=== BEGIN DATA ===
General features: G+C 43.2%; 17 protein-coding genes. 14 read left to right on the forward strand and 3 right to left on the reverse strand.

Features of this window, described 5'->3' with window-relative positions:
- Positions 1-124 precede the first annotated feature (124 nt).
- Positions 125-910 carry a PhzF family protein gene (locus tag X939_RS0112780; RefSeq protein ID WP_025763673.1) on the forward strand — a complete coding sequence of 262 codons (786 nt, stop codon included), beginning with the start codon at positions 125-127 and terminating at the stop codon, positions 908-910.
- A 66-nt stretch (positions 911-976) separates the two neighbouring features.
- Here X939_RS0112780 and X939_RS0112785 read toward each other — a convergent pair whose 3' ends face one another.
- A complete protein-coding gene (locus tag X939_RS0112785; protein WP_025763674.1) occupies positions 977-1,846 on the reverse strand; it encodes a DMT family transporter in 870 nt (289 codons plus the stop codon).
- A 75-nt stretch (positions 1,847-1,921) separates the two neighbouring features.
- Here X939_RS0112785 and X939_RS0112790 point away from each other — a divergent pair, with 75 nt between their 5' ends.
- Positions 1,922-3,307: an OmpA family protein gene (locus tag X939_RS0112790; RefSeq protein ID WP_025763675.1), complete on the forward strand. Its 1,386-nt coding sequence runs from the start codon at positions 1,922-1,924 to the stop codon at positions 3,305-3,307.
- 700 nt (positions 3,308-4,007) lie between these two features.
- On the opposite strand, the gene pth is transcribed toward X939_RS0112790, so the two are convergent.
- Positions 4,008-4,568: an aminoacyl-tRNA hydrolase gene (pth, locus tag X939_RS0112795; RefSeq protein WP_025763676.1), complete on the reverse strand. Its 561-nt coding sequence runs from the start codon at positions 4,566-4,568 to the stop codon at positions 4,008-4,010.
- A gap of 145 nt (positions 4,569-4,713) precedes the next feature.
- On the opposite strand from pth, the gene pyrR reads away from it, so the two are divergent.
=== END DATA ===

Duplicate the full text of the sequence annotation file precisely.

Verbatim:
General features: G+C 43.2%; 17 protein-coding genes. 14 read left to right on the forward strand and 3 right to left on the reverse strand.

Features of this window, described 5'->3' with window-relative positions:
- Positions 1-124 precede the first annotated feature (124 nt).
- Positions 125-910 carry a PhzF family protein gene (locus tag X939_RS0112780; RefSeq protein ID WP_025763673.1) on the forward strand — a complete coding sequence of 262 codons (786 nt, stop codon included), beginning with the start codon at positions 125-127 and terminating at the stop codon, positions 908-910.
- A 66-nt stretch (positions 911-976) separates the two neighbouring features.
- Here X939_RS0112780 and X939_RS0112785 read toward each other — a convergent pair whose 3' ends face one another.
- A complete protein-coding gene (locus tag X939_RS0112785; protein WP_025763674.1) occupies positions 977-1,846 on the reverse strand; it encodes a DMT family transporter in 870 nt (289 codons plus the stop codon).
- A 75-nt stretch (positions 1,847-1,921) separates the two neighbouring features.
- Here X939_RS0112785 and X939_RS0112790 point away from each other — a divergent pair, with 75 nt between their 5' ends.
- Positions 1,922-3,307: an OmpA family protein gene (locus tag X939_RS0112790; RefSeq protein ID WP_025763675.1), complete on the forward strand. Its 1,386-nt coding sequence runs from the start codon at positions 1,922-1,924 to the stop codon at positions 3,305-3,307.
- 700 nt (positions 3,308-4,007) lie between these two features.
- On the opposite strand, the gene pth is transcribed toward X939_RS0112790, so the two are convergent.
- Positions 4,008-4,568: an aminoacyl-tRNA hydrolase gene (pth, locus tag X939_RS0112795; RefSeq protein WP_025763676.1), complete on the reverse strand. Its 561-nt coding sequence runs from the start codon at positions 4,566-4,568 to the stop codon at positions 4,008-4,010.
- A gap of 145 nt (positions 4,569-4,713) precedes the next feature.
- On the opposite strand from pth, the gene pyrR reads away from it, so the two are divergent.